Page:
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Robert Phillipson: Linguistic imperialism. L’imperialismo linguistico continua. Sottotitoli

Robert Phillipson: Linguistic imperialism. L’imperialismo linguistico continua. Sottotitoli


Thank you and it’s a great pleasure to
be here, it’s wonderful that your association has translated my very long
book into Italian and has made it possible to to be with you today and
I would love to know… There’s going to be Italian on the screen and I’m going to speak English. I’m afraid I had eight years of Latin but none of Italian. So I’m going to speak my mother tongue,
which is English and Marco will add,
synthesize, summarize for people who do not understand English. Could I, could I, just before we begin How many people in the room understand everything I’ve just said? The vast majority, that’s that’s very good, I mean that’s helpful, at any rate, but the others have right, the others have rights as well, okay. Yeah, fine and, I mean, I was asked to speak about why and how the United Kingdom and
the USA decided to conquer the world linguistically and I think we should start with Tacitus who conquered my country, meaning England, and he wrote
that the first inhabitants of Britain, were “whether natives or immigrants it
remains obscure who they were,” “one must remember we” (you Romans) “are dealing with barbarians” (that’s me) and I don’t know that’s probably clear it’s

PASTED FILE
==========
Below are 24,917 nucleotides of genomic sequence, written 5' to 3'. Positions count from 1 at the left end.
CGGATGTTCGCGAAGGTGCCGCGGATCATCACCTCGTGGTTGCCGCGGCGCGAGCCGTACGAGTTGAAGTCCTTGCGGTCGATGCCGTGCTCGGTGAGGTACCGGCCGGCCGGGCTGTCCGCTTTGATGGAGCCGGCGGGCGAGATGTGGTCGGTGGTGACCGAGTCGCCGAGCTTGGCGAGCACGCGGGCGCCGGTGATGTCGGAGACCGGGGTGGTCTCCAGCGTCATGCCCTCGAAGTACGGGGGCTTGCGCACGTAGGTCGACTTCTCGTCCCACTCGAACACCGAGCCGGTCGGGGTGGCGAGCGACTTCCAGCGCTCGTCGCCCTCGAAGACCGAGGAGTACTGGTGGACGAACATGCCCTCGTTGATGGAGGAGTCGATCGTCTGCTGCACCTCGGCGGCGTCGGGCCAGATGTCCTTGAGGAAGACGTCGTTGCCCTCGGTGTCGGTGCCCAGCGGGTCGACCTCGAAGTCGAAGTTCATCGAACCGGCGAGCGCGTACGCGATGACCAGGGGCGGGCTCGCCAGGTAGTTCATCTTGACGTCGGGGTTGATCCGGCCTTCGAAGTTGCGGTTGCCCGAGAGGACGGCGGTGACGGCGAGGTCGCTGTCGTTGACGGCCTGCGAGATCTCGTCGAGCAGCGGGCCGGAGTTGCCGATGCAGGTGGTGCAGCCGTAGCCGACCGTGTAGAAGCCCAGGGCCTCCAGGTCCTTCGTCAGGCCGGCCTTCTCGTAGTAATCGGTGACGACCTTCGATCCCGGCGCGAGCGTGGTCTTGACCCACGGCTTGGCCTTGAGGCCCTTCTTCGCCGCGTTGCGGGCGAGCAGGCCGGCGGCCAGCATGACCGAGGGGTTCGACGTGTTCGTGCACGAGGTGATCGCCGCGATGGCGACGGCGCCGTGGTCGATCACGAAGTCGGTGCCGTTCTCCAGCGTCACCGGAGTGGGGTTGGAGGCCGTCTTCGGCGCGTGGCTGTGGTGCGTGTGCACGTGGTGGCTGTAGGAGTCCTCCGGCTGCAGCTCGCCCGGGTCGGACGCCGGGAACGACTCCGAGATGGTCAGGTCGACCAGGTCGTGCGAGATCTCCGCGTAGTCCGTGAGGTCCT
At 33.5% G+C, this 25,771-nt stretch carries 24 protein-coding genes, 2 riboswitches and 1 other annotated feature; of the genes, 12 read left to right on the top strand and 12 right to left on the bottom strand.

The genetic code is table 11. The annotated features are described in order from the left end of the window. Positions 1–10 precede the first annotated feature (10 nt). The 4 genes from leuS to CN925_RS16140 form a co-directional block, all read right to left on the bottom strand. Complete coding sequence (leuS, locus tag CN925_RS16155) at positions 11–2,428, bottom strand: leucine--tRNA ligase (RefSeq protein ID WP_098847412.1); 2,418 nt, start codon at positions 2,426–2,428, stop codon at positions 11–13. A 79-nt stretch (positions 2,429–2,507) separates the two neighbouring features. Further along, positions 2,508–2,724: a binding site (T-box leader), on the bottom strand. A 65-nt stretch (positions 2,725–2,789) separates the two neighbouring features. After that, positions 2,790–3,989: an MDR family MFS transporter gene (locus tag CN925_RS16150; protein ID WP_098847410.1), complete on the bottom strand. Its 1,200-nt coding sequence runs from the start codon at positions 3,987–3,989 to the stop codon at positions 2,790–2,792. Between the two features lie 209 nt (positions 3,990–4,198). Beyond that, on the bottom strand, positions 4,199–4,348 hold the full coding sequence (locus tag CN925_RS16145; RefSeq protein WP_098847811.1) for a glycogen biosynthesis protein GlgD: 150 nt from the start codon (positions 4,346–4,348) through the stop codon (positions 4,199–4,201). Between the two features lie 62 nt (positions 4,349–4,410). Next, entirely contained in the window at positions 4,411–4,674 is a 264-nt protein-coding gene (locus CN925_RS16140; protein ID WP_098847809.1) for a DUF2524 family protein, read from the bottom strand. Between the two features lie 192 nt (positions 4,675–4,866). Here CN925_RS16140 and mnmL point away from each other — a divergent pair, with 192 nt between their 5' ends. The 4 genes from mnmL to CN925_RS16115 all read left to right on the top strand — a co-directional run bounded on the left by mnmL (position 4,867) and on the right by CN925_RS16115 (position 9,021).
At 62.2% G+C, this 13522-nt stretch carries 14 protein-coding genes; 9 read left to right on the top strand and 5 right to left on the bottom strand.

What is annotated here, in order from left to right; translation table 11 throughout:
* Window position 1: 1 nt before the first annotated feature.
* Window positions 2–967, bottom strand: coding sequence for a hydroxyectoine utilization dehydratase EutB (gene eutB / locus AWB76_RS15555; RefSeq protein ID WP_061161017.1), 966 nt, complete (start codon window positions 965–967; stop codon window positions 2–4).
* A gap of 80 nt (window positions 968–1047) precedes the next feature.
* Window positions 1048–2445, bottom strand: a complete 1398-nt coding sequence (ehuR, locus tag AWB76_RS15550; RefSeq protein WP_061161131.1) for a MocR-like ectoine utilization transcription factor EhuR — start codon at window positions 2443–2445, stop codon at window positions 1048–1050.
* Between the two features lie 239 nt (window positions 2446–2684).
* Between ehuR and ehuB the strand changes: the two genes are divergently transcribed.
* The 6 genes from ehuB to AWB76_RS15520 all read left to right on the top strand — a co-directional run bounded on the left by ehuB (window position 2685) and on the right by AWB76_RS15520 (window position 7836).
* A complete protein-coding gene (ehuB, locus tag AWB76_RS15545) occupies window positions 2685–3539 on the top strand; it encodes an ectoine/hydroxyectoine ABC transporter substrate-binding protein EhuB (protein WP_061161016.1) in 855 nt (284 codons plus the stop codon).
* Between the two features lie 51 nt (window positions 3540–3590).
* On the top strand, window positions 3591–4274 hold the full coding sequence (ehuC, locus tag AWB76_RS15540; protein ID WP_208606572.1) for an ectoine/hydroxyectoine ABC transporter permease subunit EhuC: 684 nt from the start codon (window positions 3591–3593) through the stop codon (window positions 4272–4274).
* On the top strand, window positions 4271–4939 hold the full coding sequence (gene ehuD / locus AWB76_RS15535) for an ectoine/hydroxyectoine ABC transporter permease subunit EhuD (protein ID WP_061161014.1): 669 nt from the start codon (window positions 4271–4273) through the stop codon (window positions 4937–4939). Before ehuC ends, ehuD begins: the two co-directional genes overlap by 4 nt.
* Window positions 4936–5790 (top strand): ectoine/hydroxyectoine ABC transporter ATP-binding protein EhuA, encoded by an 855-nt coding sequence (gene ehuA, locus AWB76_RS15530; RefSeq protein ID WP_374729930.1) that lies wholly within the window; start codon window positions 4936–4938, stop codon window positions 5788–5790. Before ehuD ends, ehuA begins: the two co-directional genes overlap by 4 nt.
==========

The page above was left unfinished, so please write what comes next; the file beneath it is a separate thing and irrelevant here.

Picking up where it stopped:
I mean I haven’t added anything else and and actually Tacitus had a very interesting
analysis of what happened when his uncle, in charge of the administration of England, wrote: “but Agricola trained the sons of the chiefs in the liberal arts.” “The result was that, in place of distaste for the Latin language, came a passion to command it.” “In the same way, our national dress came into favour and the toga was everywhere to be seen” “and so the Britons,” (the Britons who, of course, spoke a Celtish language, at that stage, meaning a language like Gaelic in Scotland or Welsh) “and so the Britons were gradually led on to the amenities that make vice agreable,” “arcades, baths and sumptuous banquets.” “They spoke of such novelties as ‘civilization’ when, really, they were only a feature of enslavement.” So what Tacitus is doing there is explaining the kind of colonized consciousness that there is among people who have assimilated the values of the colonizer, which is exactly what Gandhi is saying there about the way English leads to enslavement,
the slavery of the mind. But if we look, then, at what happened
in the United Kingdom, there was a law in 1536, the Act of Union with Wales, which, basically, subordinated the people and the languages of Welsh to the rights, laws, customs and speech of England. “Since the English, whether government officials, religious reformers or moralists,” “presume superior wisdom in matters associated with civility and politeness,” “it was thought prudent to ensure that a monoglot” (meaning monolingual) “Welsh people living in rude and dark corners of the land” “should become familiar with the language